An Abandoned Riverside Warehouse Becomes a Book Bar

Lacime Architects’ Liwa Riverside Book Bar on a university campus in Shanghai is a tranquil space for reading and relaxing


The picturesque and quaint Liwa river runs right through the central campus of East China Normal University in Shanghai. Here, Lacime Architects transformed an abandoned riverside warehouse dating back to the Republic of China era into a tranquil study space for students, professors and the general public alike. ‘We think campus life is always evolving and the demands on teachers and students change from time to time. Only a functional space that preserves local features and keeps abreast of the times can attract people and increase their sense of belonging to the place,’ explains Kris Lu, Lacime Architects’ branding resources manager.

Lacime Architects renovated the abandoned warehouse in a previously underutilised area of the campus to become a book bar with serene and secluded spaces for reading, drinking tea, socialising and relaxing. The existing architectural structure was maintained, and a glass extension was added in front of the upper level, while on the ground level an open space was created for a canteen. The design team transformed the features of the existing slope roof and added a partial mezzanine below it. The original building was a traditional masonry-timber structure, so red bricks and corroded steel plate were chosen to form the main facade, which blends into the environment; the varying materials also help delineate separate spaces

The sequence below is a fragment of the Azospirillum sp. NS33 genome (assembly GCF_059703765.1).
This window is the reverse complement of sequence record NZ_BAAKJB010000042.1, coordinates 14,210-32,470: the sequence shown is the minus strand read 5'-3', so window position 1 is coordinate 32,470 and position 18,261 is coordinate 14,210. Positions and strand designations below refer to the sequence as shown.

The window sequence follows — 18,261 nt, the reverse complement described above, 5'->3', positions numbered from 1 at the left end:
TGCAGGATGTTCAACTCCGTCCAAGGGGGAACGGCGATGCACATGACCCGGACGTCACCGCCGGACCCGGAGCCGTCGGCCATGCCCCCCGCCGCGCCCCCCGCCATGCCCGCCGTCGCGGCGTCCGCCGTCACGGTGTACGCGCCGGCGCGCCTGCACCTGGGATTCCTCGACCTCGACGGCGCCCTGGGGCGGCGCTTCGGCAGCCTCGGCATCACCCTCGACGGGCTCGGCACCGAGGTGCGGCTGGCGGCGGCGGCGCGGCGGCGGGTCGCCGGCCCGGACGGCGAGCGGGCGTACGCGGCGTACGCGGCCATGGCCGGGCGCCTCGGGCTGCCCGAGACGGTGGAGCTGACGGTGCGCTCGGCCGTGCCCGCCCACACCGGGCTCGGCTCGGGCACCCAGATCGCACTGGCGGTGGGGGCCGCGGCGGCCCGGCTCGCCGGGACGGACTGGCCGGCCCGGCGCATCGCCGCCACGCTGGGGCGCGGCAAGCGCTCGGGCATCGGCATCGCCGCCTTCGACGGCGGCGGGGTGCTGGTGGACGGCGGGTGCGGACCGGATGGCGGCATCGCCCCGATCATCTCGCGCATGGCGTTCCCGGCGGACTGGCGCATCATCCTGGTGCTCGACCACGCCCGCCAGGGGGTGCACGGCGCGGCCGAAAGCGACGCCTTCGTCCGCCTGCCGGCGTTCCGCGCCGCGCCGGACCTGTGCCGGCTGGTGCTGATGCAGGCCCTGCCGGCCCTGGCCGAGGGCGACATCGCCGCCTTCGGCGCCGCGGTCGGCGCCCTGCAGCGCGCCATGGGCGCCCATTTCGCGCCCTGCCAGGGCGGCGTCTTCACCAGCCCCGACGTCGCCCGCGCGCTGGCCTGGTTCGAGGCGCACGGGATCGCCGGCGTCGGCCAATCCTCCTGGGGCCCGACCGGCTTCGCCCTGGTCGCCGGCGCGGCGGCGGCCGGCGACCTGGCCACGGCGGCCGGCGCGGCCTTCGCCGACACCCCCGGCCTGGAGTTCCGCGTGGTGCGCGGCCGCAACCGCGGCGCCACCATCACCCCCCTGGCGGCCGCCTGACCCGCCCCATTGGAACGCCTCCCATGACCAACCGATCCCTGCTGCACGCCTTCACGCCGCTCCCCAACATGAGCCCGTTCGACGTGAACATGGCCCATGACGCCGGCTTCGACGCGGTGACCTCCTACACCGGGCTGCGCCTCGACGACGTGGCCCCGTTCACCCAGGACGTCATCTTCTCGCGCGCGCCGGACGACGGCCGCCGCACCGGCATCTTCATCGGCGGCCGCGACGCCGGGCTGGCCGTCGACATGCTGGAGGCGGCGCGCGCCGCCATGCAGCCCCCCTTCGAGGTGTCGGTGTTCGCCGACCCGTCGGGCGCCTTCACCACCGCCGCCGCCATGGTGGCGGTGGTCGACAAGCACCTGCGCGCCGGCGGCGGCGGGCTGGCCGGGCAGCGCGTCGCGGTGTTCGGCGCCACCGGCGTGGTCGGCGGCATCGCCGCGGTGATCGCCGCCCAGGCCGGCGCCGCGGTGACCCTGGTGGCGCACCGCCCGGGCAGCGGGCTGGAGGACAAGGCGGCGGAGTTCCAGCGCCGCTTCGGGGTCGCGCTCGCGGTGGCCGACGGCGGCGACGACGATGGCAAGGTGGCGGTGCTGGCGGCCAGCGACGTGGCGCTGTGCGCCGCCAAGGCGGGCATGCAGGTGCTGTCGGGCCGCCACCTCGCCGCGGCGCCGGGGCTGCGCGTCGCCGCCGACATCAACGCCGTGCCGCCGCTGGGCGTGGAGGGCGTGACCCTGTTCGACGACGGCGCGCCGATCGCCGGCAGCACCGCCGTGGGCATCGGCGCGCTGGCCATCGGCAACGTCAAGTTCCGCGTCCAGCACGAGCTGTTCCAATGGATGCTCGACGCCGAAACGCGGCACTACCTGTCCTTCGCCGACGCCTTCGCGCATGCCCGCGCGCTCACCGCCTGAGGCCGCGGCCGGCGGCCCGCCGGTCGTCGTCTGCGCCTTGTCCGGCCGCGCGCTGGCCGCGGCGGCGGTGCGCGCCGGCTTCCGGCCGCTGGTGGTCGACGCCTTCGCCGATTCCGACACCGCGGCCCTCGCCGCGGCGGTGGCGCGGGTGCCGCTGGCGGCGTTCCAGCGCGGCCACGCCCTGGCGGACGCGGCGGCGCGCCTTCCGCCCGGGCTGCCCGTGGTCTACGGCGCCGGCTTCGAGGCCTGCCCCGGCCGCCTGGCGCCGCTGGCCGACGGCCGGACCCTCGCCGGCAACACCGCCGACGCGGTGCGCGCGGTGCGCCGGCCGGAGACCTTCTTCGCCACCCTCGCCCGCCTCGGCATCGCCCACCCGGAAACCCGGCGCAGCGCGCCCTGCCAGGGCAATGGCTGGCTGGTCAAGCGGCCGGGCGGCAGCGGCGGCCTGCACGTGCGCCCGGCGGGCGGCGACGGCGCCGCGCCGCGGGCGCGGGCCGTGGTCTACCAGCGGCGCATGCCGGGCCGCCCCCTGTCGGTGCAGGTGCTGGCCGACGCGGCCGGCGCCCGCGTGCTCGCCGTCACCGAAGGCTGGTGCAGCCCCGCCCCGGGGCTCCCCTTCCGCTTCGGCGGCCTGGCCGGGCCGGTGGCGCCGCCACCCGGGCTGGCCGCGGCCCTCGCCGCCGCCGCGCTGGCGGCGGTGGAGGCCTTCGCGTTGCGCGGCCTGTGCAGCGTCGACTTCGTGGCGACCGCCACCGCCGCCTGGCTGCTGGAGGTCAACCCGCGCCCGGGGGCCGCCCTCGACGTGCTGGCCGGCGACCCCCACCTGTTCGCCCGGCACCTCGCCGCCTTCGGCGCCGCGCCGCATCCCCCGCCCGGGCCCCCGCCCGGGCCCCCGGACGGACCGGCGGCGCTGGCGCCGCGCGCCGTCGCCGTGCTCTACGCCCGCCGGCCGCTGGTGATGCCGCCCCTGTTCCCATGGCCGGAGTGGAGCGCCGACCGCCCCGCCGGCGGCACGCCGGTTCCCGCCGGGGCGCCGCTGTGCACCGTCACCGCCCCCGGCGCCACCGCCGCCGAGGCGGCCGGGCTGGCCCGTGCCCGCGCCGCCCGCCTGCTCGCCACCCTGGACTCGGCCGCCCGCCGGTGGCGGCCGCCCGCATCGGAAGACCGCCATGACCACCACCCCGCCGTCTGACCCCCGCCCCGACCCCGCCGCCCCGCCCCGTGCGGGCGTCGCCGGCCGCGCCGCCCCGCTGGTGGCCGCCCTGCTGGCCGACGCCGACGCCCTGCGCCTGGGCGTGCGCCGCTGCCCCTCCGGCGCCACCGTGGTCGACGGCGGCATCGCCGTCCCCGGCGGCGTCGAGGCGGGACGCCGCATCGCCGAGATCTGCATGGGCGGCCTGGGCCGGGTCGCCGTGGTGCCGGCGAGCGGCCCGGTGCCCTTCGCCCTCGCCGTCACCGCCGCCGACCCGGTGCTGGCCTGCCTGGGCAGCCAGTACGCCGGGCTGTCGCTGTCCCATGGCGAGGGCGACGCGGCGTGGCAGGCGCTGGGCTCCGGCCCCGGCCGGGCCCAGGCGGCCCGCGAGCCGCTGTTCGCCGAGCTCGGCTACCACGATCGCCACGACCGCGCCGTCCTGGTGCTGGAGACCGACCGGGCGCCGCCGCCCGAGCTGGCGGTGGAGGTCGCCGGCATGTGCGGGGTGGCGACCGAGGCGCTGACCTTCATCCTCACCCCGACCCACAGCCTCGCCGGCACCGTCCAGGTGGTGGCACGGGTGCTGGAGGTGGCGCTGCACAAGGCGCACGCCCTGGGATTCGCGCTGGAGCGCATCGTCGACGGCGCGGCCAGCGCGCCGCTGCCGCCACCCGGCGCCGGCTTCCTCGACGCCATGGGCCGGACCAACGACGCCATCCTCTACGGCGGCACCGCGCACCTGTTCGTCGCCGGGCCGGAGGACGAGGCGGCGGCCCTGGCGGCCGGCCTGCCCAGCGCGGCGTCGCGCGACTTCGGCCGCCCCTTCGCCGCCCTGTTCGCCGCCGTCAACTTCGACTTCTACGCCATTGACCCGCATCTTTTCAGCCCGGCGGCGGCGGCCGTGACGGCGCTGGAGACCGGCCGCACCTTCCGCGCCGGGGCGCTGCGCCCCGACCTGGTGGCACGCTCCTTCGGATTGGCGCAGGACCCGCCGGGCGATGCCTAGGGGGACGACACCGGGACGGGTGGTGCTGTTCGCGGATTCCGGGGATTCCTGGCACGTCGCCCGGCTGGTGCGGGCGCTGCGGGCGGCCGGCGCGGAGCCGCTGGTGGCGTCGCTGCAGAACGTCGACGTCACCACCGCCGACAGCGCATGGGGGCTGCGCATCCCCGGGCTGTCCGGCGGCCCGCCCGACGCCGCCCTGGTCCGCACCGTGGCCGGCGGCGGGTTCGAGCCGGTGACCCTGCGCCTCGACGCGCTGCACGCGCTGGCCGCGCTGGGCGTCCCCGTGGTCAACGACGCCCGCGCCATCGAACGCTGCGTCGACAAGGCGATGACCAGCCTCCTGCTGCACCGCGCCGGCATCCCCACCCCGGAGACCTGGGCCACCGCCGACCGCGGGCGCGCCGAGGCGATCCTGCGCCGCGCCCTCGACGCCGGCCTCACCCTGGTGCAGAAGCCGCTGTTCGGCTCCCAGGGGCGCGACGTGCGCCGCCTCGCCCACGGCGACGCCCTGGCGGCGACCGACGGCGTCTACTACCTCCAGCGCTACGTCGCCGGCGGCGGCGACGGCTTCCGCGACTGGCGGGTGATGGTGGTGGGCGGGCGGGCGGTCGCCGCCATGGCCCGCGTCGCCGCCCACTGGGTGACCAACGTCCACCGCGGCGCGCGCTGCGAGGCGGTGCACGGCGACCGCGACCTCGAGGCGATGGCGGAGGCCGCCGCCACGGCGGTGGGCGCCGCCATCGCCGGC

During the process of transforming the site, the design team sought to create a harmonious relationship between architecture and the natural landscape. Glass bricks and windows were used to connect the site with the surrounding nature, and paving appears both outside and within the structure. A partially sunken plaza was built between the study and the existing Chonger pavilion, offering more spaces for teachers and students to meet.

The Chonger pavilion was renovated based on its original design. Corroded steel plate was used to remake the handrail and stairs and the glass door and windows were removed to create more space. The pavilion is also known as the ‘love pavilion’, as one sideboard was covered in the phrase ‘I love you’ written in various languages, and the river was seen to represent a romantic sentiment. During the renovation this sideboard was refurbished, with the hope that the popular spot will continue to be considered a romantic site.

Text / Babette Radclyffe-Thomas
Images / Zhang Qianxi